Hawaiian Electric Industries Inc. shares notch the worst weekly drop in at least four decades on concern it may be responsible for the fires that ravaged the island of Maui, with Wells Fargo’s analyst warning the possible liabilities could be large enough to wipe out the value of its utility arm.
The stock has tumbled 58% this week, the steepest decline in data going back to 1980. The selloff was driven by concern among investors that the company’s power-equipment may have started the blaze, though no official cause has yet been determined.
The risk has driven investors and Wall Street analysts to deeply dial back their outlook for the company, which also owns American Savings Bank FSB. Guggenheim analyst Shahriar Pourreza pulled his price target on the stock, saying the “shares are untouchable.” At Wells Fargo, Jonathan Reeder slashed his estimate to $8 from $25, advising clients to assume that the utility business is now effectively worthless.
“We believe it is prudent to assume the utility is worth $0/sh as property damage, loss of life plus pain & suffering, and economic losses are likely well into the billions of dollars, far exceeding the utility’s pre- wildfire equity value,” Reeder told clients in a note.
Fallout from wildfires drove the California utility PG&E Corp. into bankruptcy after its equipment was found to have started some of the blazes, including one in 2018 that killed more than 80 people and destroyed the town of Paradise. The toll in Maui has already surpassed that, making the fires the country’s deadliest in more than a century.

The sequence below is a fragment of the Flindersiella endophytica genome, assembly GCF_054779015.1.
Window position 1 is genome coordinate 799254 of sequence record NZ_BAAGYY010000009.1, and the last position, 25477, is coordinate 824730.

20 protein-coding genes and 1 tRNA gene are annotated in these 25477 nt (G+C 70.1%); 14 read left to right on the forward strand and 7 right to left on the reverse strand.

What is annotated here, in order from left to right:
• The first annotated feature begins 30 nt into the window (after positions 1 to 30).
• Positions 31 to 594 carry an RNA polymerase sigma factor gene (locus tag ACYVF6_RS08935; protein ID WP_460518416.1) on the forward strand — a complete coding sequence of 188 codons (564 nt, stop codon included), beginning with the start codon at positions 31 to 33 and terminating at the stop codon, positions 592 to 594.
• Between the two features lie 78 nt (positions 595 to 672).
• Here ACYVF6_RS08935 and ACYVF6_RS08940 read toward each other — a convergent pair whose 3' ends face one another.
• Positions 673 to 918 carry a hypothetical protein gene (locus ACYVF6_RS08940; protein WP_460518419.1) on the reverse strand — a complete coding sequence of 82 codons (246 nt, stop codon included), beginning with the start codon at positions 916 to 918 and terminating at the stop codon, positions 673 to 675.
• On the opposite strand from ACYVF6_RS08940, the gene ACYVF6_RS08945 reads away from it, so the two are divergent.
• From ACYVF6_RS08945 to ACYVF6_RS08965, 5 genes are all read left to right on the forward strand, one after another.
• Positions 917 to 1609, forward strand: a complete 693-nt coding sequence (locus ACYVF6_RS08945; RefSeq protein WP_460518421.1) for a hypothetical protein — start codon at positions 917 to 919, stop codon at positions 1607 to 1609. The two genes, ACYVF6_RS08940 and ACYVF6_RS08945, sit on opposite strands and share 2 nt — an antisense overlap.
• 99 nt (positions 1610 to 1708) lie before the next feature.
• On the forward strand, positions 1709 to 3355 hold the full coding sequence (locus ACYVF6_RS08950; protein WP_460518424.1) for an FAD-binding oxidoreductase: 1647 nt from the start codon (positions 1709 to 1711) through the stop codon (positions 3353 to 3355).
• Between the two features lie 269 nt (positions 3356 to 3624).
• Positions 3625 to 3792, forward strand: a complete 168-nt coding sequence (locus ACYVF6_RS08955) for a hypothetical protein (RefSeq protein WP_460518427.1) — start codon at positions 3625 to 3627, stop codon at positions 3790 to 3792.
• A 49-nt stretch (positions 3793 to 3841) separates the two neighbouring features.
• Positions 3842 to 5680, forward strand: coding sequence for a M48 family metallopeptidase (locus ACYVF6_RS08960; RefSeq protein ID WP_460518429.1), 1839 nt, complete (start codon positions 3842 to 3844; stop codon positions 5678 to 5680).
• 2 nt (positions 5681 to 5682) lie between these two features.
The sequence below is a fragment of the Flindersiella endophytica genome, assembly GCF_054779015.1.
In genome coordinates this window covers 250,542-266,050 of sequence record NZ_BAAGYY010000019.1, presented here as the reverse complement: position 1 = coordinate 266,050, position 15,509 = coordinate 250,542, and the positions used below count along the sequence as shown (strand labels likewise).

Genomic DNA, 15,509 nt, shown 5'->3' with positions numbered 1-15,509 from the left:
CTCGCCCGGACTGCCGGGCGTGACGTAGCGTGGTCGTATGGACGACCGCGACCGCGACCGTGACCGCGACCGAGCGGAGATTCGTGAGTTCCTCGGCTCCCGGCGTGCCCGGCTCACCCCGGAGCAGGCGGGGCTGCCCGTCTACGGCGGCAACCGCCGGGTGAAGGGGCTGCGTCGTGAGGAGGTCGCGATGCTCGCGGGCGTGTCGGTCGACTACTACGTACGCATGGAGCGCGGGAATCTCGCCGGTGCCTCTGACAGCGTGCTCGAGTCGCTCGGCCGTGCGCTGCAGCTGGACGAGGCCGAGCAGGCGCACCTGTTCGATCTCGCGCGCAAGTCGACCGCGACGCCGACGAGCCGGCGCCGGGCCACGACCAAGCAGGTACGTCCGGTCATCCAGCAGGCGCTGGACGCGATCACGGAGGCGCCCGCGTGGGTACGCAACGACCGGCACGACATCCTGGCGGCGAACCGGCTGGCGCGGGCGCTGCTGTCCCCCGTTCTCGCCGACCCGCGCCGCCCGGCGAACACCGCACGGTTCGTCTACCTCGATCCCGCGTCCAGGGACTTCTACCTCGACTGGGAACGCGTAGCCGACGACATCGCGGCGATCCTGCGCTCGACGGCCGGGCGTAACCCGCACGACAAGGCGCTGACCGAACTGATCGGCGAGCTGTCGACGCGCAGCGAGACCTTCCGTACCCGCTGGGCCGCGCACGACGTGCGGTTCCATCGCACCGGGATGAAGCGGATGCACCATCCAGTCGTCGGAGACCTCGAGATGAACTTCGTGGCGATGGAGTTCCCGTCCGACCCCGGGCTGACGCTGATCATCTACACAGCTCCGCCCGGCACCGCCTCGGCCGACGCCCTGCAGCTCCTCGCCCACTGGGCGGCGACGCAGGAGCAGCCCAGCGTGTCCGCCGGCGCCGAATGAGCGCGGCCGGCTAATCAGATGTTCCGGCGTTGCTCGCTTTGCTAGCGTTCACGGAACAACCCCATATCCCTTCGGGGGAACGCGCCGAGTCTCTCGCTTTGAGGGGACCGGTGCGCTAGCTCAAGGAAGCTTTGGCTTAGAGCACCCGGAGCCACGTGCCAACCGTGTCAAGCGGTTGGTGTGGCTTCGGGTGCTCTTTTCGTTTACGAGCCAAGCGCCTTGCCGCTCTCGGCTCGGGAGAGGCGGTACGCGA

Hawaiian Electric pared some of the drop Friday, rising 14% after the company said in a filing that it’s seeking advice from experts. Hawaiian Electric also said there’s no precedent in Hawaii for the application of the type of legal principle like the one that figured in the California utility’s downfall.
“The goal is not to restructure the company but to endure as a financially strong utility that Maui and this state need,” the company said in the filing.
The company did not respond to a request for comment on analysts’ views.
The stock had fallen for eight consecutive days before Friday’s bounce, and the value of the company’s banking unit may provide a limit on how low the price could fall. For that reason, Wells Fargo’s Reeder upgraded the stock to the equivalent of a hold rating, saying much of the risk was mitigated by this week’s steep drop.
“The precise downside from here is less clear as, at a minimum, we believe the bank has value,” Reeder wrote.